Bacteria that Form Storage Granules

A number of aquatic bacteria form granules that serve to store nutrients. Recall that anoxygenic phototrophs often store sulfur granules, which can later be used as a source of electrons for reducing power. Some bacteria store phosphate, and others store compounds that can be used to generate ATP.

The Genus Spirillum

Members of the genus Spirillum are Gram-negative spiral-shaped, microaerophilic bacteria. Spirillum volutans forms volutin granules, which are storage forms of phosphate. These are sometimes called metachromatic granules to reflect their characteristic staining with the dye methylene blue. The cells of S. volutans are typically large, over 20 mm in length. In wet mounts, Spirillum species may be seen moving to a narrow zone near the edge of the coverslip, where O2 is available in the optimum amount. ■ volutin, p. 67

Sulfur-Oxidizing, Nitrate-Reducing Marine Bacteria

Some marine bacteria store both sulfur, which can be oxidized as an energy source, and nitrate, which can serve as an electron acceptor. This provides an advantage to the bacteria, because anaerobic marine sediments are often abundant in reduced sulfur compounds but deficient in suitable terminal electron acceptors. In contrast, waters above those sediments lack reduced sulfur compounds but provide a source of nitrate. In other words, the energy source and terminal electron acceptor do not coexist. Thioploca species respond by forming long sheaths within which filamentous cells shuttle between the sulfur-rich sediments and nitrate-rich waters, storing reserves of sulfur and nitrate in order to obtain energy.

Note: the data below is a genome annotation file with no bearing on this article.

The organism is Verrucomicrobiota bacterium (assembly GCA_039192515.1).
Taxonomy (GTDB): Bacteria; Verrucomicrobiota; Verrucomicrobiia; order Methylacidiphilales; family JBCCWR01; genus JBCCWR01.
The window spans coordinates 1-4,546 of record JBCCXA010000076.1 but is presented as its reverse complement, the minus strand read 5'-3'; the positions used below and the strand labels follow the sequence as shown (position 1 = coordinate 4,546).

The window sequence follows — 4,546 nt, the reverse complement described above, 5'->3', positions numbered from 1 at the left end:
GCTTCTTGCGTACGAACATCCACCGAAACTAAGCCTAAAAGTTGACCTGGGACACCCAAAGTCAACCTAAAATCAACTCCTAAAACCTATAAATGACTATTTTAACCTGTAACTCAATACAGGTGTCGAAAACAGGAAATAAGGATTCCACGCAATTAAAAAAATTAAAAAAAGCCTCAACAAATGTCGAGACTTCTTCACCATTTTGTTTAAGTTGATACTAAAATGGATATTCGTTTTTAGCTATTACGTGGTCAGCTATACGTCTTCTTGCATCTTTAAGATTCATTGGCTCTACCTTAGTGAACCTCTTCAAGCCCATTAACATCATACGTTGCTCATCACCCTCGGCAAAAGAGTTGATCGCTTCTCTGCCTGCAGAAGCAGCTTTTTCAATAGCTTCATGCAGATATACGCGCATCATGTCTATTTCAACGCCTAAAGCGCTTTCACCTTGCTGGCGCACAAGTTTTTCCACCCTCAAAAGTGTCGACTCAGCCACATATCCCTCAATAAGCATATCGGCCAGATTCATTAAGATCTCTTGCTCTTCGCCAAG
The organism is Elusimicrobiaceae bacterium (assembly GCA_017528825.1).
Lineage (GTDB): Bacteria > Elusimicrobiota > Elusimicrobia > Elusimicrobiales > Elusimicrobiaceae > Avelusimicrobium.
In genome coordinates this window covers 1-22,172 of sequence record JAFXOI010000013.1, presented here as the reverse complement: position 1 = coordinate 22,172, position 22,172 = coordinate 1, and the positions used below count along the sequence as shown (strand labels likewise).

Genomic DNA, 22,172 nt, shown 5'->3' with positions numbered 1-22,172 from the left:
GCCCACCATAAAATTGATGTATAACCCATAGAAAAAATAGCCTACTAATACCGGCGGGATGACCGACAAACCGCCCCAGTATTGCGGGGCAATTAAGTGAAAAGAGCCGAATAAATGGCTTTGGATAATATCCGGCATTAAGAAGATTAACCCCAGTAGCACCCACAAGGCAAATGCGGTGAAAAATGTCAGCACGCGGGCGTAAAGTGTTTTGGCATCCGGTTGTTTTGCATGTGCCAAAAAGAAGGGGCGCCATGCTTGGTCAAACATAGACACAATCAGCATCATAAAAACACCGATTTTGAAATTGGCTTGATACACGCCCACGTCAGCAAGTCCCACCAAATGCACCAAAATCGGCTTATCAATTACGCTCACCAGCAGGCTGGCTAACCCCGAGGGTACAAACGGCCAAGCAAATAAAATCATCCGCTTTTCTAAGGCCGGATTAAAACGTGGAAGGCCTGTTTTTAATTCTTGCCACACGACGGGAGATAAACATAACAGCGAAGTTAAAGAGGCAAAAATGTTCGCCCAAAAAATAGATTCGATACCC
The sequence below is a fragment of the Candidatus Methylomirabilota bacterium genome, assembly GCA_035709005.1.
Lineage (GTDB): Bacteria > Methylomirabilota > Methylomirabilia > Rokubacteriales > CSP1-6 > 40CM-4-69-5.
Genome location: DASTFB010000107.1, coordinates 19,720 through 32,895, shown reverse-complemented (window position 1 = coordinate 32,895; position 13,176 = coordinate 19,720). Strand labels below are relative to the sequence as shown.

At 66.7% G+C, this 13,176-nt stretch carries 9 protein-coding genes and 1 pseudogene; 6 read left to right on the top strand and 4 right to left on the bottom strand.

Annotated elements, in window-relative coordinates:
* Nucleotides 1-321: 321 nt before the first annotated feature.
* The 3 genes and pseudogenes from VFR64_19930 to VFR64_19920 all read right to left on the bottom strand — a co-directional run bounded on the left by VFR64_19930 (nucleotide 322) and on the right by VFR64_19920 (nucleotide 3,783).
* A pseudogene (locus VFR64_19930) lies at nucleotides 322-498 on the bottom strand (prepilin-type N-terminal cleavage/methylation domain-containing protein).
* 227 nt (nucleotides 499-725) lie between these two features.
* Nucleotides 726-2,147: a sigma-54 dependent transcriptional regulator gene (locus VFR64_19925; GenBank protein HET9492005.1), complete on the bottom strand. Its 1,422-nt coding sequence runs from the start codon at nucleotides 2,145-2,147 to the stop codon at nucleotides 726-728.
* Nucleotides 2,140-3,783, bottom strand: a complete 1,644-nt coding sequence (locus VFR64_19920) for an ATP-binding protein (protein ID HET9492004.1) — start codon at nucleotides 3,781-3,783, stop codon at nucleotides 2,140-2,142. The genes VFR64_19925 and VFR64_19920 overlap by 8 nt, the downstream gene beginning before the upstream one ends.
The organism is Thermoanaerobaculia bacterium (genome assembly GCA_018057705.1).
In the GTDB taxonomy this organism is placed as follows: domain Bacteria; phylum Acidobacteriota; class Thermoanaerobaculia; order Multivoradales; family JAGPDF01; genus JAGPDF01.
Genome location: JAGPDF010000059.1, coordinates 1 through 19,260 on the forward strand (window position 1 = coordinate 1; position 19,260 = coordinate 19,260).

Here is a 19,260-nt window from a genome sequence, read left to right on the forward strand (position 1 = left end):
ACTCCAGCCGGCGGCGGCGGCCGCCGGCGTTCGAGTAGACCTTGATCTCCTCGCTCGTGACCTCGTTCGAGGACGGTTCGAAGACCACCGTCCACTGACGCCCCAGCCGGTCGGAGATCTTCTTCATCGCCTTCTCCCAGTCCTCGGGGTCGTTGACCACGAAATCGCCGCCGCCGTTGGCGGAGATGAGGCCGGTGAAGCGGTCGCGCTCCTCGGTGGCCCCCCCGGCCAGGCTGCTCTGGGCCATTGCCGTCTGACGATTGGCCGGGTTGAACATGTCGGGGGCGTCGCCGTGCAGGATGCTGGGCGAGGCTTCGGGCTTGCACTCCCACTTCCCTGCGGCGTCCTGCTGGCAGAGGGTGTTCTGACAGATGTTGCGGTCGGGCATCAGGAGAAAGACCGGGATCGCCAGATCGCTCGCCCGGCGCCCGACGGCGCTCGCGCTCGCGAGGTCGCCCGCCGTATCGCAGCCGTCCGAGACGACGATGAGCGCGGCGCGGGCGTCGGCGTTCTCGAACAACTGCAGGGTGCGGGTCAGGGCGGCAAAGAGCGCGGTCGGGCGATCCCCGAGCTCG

Scientists recently discovered a huge bacterium in the ocean sediments off the coast of the African country of Namibia that they named Thiomargarita namibiensis, "sulfur pearl of Namibia" (see Perspective 1.1). The cells are a pearly white color due to globules of sulfur in their cytoplasm. The cells each contain a large nitrate storage vacuole. It is thought that these organisms, which may reach a diameter of % mm, can store a 3-month supply of sulfur and nitrate. The cells are not motile and instead appear to rely on occasional disturbances such as storms to bring them into contact with the nitrate-rich water.

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Responses

  • Habaccuc
    How does E.coli obtains energy from its storage granules?
    2 years ago
  • jessamine
    How does e.coli obtain energy from its storage granules?
    11 months ago

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